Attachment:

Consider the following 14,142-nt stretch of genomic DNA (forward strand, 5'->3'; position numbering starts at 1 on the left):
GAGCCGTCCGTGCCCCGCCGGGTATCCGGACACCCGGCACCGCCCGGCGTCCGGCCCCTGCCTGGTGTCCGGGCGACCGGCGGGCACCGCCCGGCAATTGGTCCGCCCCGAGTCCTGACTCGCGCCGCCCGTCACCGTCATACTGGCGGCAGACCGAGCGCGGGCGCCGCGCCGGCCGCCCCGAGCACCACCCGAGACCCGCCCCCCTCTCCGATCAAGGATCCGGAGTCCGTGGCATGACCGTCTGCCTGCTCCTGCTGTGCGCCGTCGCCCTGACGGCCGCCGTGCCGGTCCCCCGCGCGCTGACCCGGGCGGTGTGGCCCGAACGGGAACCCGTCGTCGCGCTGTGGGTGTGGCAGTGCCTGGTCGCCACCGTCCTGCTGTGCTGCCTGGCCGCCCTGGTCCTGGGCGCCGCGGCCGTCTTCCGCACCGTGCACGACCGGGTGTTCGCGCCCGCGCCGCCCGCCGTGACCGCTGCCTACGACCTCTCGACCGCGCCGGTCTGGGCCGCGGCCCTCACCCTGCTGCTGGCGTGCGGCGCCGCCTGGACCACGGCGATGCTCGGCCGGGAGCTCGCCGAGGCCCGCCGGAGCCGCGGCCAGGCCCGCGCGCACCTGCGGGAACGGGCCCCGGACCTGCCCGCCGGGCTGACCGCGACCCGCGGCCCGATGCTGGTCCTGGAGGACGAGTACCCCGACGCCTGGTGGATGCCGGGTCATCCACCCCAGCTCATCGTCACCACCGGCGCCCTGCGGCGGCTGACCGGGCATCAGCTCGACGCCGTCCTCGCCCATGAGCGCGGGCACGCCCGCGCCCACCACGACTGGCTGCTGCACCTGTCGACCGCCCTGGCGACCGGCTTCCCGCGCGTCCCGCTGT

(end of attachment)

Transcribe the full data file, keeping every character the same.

Consider the following 14,142-nt stretch of genomic DNA (forward strand, 5'->3'; position numbering starts at 1 on the left):
GAGCCGTCCGTGCCCCGCCGGGTATCCGGACACCCGGCACCGCCCGGCGTCCGGCCCCTGCCTGGTGTCCGGGCGACCGGCGGGCACCGCCCGGCAATTGGTCCGCCCCGAGTCCTGACTCGCGCCGCCCGTCACCGTCATACTGGCGGCAGACCGAGCGCGGGCGCCGCGCCGGCCGCCCCGAGCACCACCCGAGACCCGCCCCCCTCTCCGATCAAGGATCCGGAGTCCGTGGCATGACCGTCTGCCTGCTCCTGCTGTGCGCCGTCGCCCTGACGGCCGCCGTGCCGGTCCCCCGCGCGCTGACCCGGGCGGTGTGGCCCGAACGGGAACCCGTCGTCGCGCTGTGGGTGTGGCAGTGCCTGGTCGCCACCGTCCTGCTGTGCTGCCTGGCCGCCCTGGTCCTGGGCGCCGCGGCCGTCTTCCGCACCGTGCACGACCGGGTGTTCGCGCCCGCGCCGCCCGCCGTGACCGCTGCCTACGACCTCTCGACCGCGCCGGTCTGGGCCGCGGCCCTCACCCTGCTGCTGGCGTGCGGCGCCGCCTGGACCACGGCGATGCTCGGCCGGGAGCTCGCCGAGGCCCGCCGGAGCCGCGGCCAGGCCCGCGCGCACCTGCGGGAACGGGCCCCGGACCTGCCCGCCGGGCTGACCGCGACCCGCGGCCCGATGCTGGTCCTGGAGGACGAGTACCCCGACGCCTGGTGGATGCCGGGTCATCCACCCCAGCTCATCGTCACCACCGGCGCCCTGCGGCGGCTGACCGGGCATCAGCTCGACGCCGTCCTCGCCCATGAGCGCGGGCACGCCCGCGCCCACCACGACTGGCTGCTGCACCTGTCGACCGCCCTGGCGACCGGCTTCCCGCGCGTCCCGCTGT